What to know about Trump’s impeachment trial into the weekend

NAT Trump

In this image from video, Michael van der Veen, an attorney for former President Donald Trump, talks as he answers a question from Sen. Josh Hawley, R-Mo., and Sen. Kevin Cramer, R-N.D., during the second impeachment trial of former President Donald Trump in the Senate at the U.S. Capitol in Washington, Friday, Feb. 12, 2021. (Senate Television via AP)

Coming out of the fourth day of the second impeachment trial of former President Donald J. Trump, what is there to know going into the weekend? 

To begin, Senate adjourned Friday evening and are set to reconvene at 10 a.m., Saturday, February 13. 

So far, the trial at the Senate has included an allotted 16 hours to both the house managers acting as the trial’s prosecutors and Trump’s defense attorneys. The house managers took two days for their debate, while the defense attorneys took all of two-and-a-half hours Friday afternoon. 

The two sides debated the constitutionality of the impeachment trial, as Senate republicans view it unconstitutional to impeach a president once out of office, and Trump’s connection to the siege on the U.S. Capital January 6. Senate democrats, on the other hand, debated that Trump is responsible for the incitement of insurrection of the Capital riots.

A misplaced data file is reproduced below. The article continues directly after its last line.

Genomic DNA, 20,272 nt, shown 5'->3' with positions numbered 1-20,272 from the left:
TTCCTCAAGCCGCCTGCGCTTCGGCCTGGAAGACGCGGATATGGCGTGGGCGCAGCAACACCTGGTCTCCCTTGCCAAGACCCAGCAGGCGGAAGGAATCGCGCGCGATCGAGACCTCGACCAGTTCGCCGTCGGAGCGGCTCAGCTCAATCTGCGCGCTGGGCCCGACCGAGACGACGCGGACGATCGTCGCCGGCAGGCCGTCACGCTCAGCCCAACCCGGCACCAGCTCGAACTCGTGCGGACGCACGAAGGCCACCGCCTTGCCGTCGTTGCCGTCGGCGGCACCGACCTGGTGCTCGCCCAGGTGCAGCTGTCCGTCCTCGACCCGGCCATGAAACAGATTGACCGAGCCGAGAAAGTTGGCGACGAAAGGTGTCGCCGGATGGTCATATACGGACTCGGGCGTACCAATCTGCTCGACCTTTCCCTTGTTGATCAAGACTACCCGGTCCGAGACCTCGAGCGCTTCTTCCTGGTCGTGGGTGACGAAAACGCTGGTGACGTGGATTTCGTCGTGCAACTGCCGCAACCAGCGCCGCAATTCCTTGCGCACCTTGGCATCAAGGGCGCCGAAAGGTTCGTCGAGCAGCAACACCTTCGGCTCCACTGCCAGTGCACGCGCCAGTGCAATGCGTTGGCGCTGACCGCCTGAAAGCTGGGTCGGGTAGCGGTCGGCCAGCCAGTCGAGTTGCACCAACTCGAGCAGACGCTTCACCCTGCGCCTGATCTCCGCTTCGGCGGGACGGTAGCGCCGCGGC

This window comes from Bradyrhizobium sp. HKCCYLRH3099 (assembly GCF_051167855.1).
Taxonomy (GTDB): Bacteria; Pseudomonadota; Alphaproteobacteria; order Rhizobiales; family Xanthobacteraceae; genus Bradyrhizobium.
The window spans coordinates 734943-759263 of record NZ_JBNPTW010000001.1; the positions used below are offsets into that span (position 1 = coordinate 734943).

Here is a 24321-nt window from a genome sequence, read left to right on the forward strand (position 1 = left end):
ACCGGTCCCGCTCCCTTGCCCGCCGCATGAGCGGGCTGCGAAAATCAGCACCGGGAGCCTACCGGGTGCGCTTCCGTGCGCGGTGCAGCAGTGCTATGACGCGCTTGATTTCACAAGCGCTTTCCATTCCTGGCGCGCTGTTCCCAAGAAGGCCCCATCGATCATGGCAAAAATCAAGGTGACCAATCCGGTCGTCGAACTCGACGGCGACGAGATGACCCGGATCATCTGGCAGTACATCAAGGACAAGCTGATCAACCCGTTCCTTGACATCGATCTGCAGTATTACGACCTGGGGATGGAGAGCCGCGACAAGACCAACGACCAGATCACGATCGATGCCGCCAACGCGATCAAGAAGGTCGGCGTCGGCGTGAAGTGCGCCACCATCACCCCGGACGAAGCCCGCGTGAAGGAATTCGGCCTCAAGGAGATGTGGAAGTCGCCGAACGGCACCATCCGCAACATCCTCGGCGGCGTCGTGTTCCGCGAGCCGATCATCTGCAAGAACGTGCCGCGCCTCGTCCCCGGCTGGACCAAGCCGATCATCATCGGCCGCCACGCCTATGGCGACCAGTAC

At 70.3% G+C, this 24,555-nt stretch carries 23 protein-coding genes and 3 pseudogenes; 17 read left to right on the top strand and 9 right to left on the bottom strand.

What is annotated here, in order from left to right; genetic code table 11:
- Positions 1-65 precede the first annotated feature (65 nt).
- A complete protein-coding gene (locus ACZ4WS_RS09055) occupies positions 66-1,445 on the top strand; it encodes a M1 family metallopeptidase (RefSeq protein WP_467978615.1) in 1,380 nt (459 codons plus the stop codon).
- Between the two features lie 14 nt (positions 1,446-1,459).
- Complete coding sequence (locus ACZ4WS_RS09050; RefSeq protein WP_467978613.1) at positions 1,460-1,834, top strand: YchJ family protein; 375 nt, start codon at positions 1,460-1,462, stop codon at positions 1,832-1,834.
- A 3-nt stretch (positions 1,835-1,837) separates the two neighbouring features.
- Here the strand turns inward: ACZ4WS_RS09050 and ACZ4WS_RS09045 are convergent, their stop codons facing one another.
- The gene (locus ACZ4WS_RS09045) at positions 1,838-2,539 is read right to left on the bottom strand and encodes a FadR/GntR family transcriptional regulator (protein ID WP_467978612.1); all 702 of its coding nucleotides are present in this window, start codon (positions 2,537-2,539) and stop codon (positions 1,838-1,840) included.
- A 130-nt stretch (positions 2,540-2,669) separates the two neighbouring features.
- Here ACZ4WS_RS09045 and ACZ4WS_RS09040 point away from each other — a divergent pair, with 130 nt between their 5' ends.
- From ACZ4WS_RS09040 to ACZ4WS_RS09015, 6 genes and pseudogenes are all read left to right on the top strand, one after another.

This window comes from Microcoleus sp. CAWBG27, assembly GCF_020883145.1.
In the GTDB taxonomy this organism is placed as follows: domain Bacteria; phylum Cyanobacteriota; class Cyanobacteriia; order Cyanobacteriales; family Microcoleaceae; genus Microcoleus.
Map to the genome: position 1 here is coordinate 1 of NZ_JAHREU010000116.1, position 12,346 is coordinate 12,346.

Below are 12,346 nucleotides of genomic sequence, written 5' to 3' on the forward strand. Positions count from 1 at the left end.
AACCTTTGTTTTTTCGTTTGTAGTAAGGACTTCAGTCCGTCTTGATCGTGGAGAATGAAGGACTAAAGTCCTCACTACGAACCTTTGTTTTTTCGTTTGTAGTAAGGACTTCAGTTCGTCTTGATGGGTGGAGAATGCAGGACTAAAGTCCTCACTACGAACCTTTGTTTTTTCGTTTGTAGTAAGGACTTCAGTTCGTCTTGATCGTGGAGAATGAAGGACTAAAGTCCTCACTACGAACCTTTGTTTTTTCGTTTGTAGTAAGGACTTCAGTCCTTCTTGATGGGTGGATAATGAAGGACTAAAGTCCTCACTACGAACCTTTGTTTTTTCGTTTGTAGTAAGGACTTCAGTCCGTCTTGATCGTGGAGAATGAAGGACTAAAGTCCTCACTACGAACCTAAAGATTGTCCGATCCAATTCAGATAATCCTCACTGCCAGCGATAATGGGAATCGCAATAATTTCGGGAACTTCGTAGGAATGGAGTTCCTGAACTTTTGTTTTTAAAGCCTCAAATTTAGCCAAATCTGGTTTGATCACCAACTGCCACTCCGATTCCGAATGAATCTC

44 Senate republicans voted before the trial that the impeachment trial is unconstitutional, according to NPR, while six voted opposing—joining the 50 Senate democrats. This gave a total of 56-44 votes, voting the trial constitutional

In order for Trump to receive conviction, Senate must vote with a two-thirds majority—or 67 votes. The Associated Press wrote that with the standing support of six Senate republicans in addition to the 50 Senate democrat votes, that is “still far from the minimum 17 republicans needed in addition to total democrats for conviction.” 

After an allotted four hours for questions and answers Friday afternoon from Senators to both the house managers and Trump’s defense attorneys, the Senate adjourned until Saturday morning. 

The following steps in the trial will include, according to the New York Times, potential questioning on witnesses and documents then closing arguments by both sides with a four-hour time allotment. To end the trial, the Senate will then deliberate and ultimately vote to either acquit or convict Trump for his incitement of insurrection. If Trump is convicted, the Senate can then proceed to further vote whether or not to disqualify Trump from holding office again in the future, reported the New York Times. Senate would need a majority vote to move forward with this. 

NBC reported during the live trial Friday that the impeachment trial could conclude as early as Saturday. 

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